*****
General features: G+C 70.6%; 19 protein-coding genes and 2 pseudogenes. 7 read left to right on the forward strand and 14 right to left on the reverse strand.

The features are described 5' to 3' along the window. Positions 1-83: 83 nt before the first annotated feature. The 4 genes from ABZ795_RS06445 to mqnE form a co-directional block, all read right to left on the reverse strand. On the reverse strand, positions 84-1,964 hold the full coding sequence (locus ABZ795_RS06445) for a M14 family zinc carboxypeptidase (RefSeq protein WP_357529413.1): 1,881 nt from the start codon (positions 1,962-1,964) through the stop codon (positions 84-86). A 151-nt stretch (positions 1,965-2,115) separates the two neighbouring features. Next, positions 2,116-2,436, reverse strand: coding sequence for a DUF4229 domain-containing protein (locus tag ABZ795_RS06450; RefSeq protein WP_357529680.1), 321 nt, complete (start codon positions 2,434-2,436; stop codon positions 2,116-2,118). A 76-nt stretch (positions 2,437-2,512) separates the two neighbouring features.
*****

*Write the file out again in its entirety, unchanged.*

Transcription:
General features: G+C 70.6%; 19 protein-coding genes and 2 pseudogenes. 7 read left to right on the forward strand and 14 right to left on the reverse strand.

The features are described 5' to 3' along the window. Positions 1-83: 83 nt before the first annotated feature. The 4 genes from ABZ795_RS06445 to mqnE form a co-directional block, all read right to left on the reverse strand. On the reverse strand, positions 84-1,964 hold the full coding sequence (locus ABZ795_RS06445) for a M14 family zinc carboxypeptidase (RefSeq protein WP_357529413.1): 1,881 nt from the start codon (positions 1,962-1,964) through the stop codon (positions 84-86). A 151-nt stretch (positions 1,965-2,115) separates the two neighbouring features. Next, positions 2,116-2,436, reverse strand: coding sequence for a DUF4229 domain-containing protein (locus tag ABZ795_RS06450; RefSeq protein WP_357529680.1), 321 nt, complete (start codon positions 2,434-2,436; stop codon positions 2,116-2,118). A 76-nt stretch (positions 2,437-2,512) separates the two neighbouring features.